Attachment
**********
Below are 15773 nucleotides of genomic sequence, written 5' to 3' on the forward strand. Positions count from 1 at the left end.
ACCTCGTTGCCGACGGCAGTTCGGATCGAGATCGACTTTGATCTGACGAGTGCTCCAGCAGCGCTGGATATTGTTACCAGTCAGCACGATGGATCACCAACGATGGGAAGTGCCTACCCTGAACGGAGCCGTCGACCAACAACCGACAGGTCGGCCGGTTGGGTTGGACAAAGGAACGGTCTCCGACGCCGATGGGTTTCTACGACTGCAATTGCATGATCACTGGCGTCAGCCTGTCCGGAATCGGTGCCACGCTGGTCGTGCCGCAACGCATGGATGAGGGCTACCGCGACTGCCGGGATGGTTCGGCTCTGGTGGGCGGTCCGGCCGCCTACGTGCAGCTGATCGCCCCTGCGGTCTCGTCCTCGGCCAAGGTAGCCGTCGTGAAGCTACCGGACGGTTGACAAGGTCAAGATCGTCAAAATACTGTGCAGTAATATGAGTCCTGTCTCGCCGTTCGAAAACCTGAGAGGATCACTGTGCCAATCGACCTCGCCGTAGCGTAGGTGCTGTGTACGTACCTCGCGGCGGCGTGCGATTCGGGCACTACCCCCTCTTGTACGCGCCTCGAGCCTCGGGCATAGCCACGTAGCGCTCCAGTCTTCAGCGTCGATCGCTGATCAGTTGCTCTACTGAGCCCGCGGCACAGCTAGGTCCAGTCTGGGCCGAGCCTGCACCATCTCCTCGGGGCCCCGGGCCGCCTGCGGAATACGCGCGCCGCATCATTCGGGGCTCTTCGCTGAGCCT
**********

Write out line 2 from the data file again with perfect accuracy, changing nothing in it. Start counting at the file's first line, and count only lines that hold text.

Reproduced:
ACCTCGTTGCCGACGGCAGTTCGGATCGAGATCGACTTTGATCTGACGAGTGCTCCAGCAGCGCTGGATATTGTTACCAGTCAGCACGATGGATCACCAACGATGGGAAGTGCCTACCCTGAACGGAGCCGTCGACCAACAACCGACAGGTCGGCCGGTTGGGTTGGACAAAGGAACGGTCTCCGACGCCGATGGGTTTCTACGACTGCAATTGCATGATCACTGGCGTCAGCCTGTCCGGAATCGGTGCCACGCTGGTCGTGCCGCAACGCATGGATGAGGGCTACCGCGACTGCCGGGATGGTTCGGCTCTGGTGGGCGGTCCGGCCGCCTACGTGCAGCTGATCGCCCCTGCGGTCTCGTCCTCGGCCAAGGTAGCCGTCGTGAAGCTACCGGACGGTTGACAAGGTCAAGATCGTCAAAATACTGTGCAGTAATATGAGTCCTGTCTCGCCGTTCGAAAACCTGAGAGGATCACTGTGCCAATCGACCTCGCCGTAGCGTAGGTGCTGTGTACGTACCTCGCGGCGGCGTGCGATTCGGGCACTACCCCCTCTTGTACGCGCCTCGAGCCTCGGGCATAGCCACGTAGCGCTCCAGTCTTCAGCGTCGATCGCTGATCAGTTGCTCTACTGAGCCCGCGGCACAGCTAGGTCCAGTCTGGGCCGAGCCTGCACCATCTCCTCGGGGCCCCGGGCCGCCTGCGGAATACGCGCGCCGCATCATTCGGGGCTCTTCGCTGAGCCT